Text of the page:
Being a man is funny business. While some of us may dream to be as noble as Candide or fearless as Sundiata we men are often viewed as the source of machismo, which gives some of us a bad rap for being self-centered beasts with no system for maintaining mental, physical, or spiritual hygiene.
While this may sound a bit exaggerated and over the top, how many of us men have been prematurely judged for what some of our more naïve and arrogant male cohorts have done in the past?
For example, many of you men reading this can probably relate to a situation where people have prejudged you as being: ignorant, brutish, and misogynistic: because of an incident where some other dude’s expression of masculinity was completely awry and appalling.
Well men, even though we can’t directly change how people act all the time or how people perceive us, we can still practice a few habits that will not only help us develop better relationships with others, but will also positively change how we perceive ourselves as men.
Treat Women as Your Equals
It’s a shame that this has to be a habit for men to practice, as if it’s something that we must (re)learn how to do. Unfortunately, it’s an agonizing truth and reflection of the culture that we created over the millennia.
Our treatment of people, but more particularly women, seems to be lacking respect and reverence.
I say this not out of some newfound liberalism, but out of the experiences of those around me.
In order for you to get a better idea as to why I say this and why men should practice better treatment towards women, read these words from White Bison Inc., a Native American non-profit charitable organization that offers healing resources to Native America:
“So, from now on, I will treat women in a sacred manner. The Creator gave women the responsibility for bringing new life into the world. Life is sacred, so I will look upon women in a sacred manner.”
Yes, this excerpt has some spiritual undertones by invoking the idea of an omnipotent creator and I don’t hold it against you if you’re not one for spirituality or religiosity.
However, if you consider yourself to be a naturalist or rather a more logical individual, it only seems logical to assume from this passage that: since women have the responsibility of birthing new life into the world, which is sacred, shouldn’t women be looked upon as sacred beings that deserve egalitarian, if not elevated, treatment?
Even though this question is rhetorical in nature, the importance of it is critical. You will never experience the beauties of the world until you understand the sacredness of life dwells within women.
Invest in Yourself
This habit won’t be as cautionary as the last, but it sure will be pretty damn straightforward; INVEST IN YOURSELF.
It’s unreasonably easy for men to invest in the most frivolous of things or behaviors. Need an example?
How many of us men have been or are still at a point in our lives where we facilitate some unexplainable need to impress women or our male peers? The answer is probably most of us, if not all. Because we relegate our time and efforts to “dumb shit”, we often shortchange ourselves of hidden talents that we may have.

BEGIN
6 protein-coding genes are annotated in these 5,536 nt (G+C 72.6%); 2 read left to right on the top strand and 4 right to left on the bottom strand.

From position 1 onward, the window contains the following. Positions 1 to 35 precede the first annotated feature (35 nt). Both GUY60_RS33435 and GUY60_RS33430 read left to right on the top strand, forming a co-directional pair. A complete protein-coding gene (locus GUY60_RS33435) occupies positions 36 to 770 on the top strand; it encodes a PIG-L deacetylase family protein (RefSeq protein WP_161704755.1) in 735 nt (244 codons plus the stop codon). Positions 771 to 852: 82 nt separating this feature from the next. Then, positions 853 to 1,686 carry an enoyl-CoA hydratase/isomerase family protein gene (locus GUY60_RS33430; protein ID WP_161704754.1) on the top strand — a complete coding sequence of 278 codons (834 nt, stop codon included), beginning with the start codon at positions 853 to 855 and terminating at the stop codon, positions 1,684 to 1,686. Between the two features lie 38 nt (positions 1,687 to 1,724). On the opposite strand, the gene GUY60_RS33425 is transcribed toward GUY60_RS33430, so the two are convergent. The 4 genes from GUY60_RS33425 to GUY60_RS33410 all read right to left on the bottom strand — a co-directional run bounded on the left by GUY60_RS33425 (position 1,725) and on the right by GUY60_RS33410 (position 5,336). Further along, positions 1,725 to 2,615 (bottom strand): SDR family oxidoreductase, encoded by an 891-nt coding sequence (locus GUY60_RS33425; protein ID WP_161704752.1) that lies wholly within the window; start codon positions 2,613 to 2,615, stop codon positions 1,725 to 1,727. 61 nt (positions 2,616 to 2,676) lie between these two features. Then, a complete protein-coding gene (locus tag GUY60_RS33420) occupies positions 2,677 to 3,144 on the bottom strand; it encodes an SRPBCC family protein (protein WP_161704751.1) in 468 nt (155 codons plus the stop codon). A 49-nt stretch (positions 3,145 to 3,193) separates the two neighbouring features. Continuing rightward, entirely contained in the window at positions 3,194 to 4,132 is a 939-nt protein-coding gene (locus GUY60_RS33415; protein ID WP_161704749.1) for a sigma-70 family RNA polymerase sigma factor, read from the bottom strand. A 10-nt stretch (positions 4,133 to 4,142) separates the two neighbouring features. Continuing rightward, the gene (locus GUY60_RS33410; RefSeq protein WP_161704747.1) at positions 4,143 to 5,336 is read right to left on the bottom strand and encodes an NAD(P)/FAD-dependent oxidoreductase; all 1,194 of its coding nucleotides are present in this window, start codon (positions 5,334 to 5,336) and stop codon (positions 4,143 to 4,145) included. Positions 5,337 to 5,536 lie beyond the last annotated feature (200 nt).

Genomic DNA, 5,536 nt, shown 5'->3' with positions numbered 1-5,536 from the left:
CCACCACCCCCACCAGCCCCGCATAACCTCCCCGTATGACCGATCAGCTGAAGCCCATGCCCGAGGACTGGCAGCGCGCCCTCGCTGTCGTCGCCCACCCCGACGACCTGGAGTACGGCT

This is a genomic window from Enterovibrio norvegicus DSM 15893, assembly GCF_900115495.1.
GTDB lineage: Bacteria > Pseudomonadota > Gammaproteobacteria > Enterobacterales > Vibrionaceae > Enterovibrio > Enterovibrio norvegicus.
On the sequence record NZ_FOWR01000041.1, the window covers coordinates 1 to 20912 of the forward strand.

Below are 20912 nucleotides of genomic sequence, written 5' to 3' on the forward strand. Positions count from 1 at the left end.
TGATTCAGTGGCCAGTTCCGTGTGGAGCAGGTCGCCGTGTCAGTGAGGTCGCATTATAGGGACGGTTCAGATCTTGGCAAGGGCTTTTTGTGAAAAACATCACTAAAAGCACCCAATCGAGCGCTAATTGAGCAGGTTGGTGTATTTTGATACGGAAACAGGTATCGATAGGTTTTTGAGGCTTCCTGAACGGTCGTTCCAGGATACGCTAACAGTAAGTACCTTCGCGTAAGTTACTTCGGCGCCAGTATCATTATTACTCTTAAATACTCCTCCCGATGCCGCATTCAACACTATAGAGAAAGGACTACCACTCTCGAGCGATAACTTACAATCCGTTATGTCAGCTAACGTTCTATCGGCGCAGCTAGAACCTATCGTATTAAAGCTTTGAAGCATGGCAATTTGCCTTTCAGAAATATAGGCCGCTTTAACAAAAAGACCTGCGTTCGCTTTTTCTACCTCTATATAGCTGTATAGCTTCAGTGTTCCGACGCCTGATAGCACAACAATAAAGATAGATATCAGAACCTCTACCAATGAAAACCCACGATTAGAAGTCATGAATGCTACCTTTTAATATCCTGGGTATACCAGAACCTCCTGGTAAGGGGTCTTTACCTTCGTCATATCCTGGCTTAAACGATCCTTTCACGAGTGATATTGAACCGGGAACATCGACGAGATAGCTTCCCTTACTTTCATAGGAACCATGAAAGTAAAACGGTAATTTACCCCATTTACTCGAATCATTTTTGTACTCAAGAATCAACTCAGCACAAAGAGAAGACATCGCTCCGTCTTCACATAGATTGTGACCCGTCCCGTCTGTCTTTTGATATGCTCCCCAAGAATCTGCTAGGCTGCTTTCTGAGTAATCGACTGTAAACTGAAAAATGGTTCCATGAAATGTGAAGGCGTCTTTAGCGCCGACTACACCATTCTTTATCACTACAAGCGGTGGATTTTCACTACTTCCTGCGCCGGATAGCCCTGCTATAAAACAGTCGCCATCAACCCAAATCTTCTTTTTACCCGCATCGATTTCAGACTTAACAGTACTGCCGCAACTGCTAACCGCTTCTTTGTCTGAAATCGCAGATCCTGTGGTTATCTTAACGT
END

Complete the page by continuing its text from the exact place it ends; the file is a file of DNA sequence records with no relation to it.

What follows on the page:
For example, I always disliked drawing because I didn’t have much of a natural knack for it. Despite it being a talent that I admired so much, I never invested in my ability to draw. As a result, I became a bit less interesting than I hoped I could be because I never knew how to draw.
Fast forward a decade and some years, I finally decided that it was time to invest more in myself. So, I went out and bought: a sketch pad, two pencils, a watercolor palette, two brushes, and I started creating my own artwork!
After drawing and painting my first few works, I felt more invigorated and proud of myself than ever. Why? Because, investing $22 into my own creative interests has allowed me to add more pizazz to my life and be just a bit more of an interesting person than I was before.
So… what’s the takeaway? Invest a bit more in your own interests each day and before you know it, you might be surprised at how far that investment may take you.
Respect the Home
This is more of a “how” principle than a “where” principle.
No matter with whom you share a roof, always respect the sanctity of your own home. Feel free to interpret this however you want but, I know that for me, respecting my home means keeping the place (relatively) clean and making sure that I do everything to make myself and others feel comfortable in it.
The former of these two is straightforward; it doesn’t take much of a genius to know how to keep your home clean. The latter, making sure that you do make yourself and others feel comfortable in your own home, is a bit more abstract; so bear with me.
When I say “respect the home” and do things to make yourself and others feel welcomed in your home, I want you to think of coming home from a long trip across the country or overseas. On your way back to your abode, you have this irresistible longing for your bed, your couch, your TV, etc.
You can vividly picture what it’s like to be at home again. Heck, you might even be able to remember what your home smells like. A few minutes later, you pull into the driveway, scurry out of the car with your luggage, and enter your home for the first time in months.
It’s just as immaculate and reassuring as you hoped for it to be. You feel at home, not because you opened the doors to your own physical space, but because you have entered your own safe haven, which you respect as much as yourself and all the other things you love in life.
The takeaway? Respect your home. Don’t do it because that’s what most adults probably told you to do as child. Instead, respect the sanctity of the home because how a man treats his home and the people in it reflects his character.
As Confucius once said,
“The strength of a nation derives from the integrity of the home.”